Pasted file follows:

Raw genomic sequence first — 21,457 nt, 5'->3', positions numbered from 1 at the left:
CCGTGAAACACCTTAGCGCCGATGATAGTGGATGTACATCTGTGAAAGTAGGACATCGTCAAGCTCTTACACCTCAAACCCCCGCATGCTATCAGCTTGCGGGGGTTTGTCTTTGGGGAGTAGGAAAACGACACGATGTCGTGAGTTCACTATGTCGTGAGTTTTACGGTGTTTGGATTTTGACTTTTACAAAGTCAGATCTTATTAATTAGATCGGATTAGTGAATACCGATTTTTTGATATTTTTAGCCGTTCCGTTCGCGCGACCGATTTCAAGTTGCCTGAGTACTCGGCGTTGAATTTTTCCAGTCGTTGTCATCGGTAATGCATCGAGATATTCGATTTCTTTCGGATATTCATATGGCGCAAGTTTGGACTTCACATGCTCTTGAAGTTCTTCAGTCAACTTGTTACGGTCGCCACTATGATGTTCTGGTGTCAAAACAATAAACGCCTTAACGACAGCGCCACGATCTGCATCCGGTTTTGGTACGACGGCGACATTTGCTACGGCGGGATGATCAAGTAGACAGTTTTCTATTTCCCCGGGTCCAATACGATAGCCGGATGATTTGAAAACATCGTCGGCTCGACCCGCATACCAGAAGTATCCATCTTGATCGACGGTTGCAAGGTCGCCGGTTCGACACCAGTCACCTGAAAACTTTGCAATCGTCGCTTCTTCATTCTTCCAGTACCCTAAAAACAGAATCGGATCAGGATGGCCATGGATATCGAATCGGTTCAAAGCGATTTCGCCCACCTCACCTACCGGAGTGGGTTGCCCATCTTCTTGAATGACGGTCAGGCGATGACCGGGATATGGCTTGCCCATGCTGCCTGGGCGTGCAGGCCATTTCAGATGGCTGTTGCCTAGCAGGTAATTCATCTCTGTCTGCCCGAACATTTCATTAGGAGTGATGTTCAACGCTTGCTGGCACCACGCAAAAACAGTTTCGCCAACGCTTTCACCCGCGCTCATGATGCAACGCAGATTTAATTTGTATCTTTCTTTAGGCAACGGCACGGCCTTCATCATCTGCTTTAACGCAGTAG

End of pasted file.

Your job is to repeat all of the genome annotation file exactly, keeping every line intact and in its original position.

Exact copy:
Raw genomic sequence first — 21,457 nt, 5'->3', positions numbered from 1 at the left:
CCGTGAAACACCTTAGCGCCGATGATAGTGGATGTACATCTGTGAAAGTAGGACATCGTCAAGCTCTTACACCTCAAACCCCCGCATGCTATCAGCTTGCGGGGGTTTGTCTTTGGGGAGTAGGAAAACGACACGATGTCGTGAGTTCACTATGTCGTGAGTTTTACGGTGTTTGGATTTTGACTTTTACAAAGTCAGATCTTATTAATTAGATCGGATTAGTGAATACCGATTTTTTGATATTTTTAGCCGTTCCGTTCGCGCGACCGATTTCAAGTTGCCTGAGTACTCGGCGTTGAATTTTTCCAGTCGTTGTCATCGGTAATGCATCGAGATATTCGATTTCTTTCGGATATTCATATGGCGCAAGTTTGGACTTCACATGCTCTTGAAGTTCTTCAGTCAACTTGTTACGGTCGCCACTATGATGTTCTGGTGTCAAAACAATAAACGCCTTAACGACAGCGCCACGATCTGCATCCGGTTTTGGTACGACGGCGACATTTGCTACGGCGGGATGATCAAGTAGACAGTTTTCTATTTCCCCGGGTCCAATACGATAGCCGGATGATTTGAAAACATCGTCGGCTCGACCCGCATACCAGAAGTATCCATCTTGATCGACGGTTGCAAGGTCGCCGGTTCGACACCAGTCACCTGAAAACTTTGCAATCGTCGCTTCTTCATTCTTCCAGTACCCTAAAAACAGAATCGGATCAGGATGGCCATGGATATCGAATCGGTTCAAAGCGATTTCGCCCACCTCACCTACCGGAGTGGGTTGCCCATCTTCTTGAATGACGGTCAGGCGATGACCGGGATATGGCTTGCCCATGCTGCCTGGGCGTGCAGGCCATTTCAGATGGCTGTTGCCTAGCAGGTAATTCATCTCTGTCTGCCCGAACATTTCATTAGGAGTGATGTTCAACGCTTGCTGGCACCACGCAAAAACAGTTTCGCCAACGCTTTCACCCGCGCTCATGATGCAACGCAGATTTAATTTGTATCTTTCTTTAGGCAACGGCACGGCCTTCATCATCTGCTTTAACGCAGTAG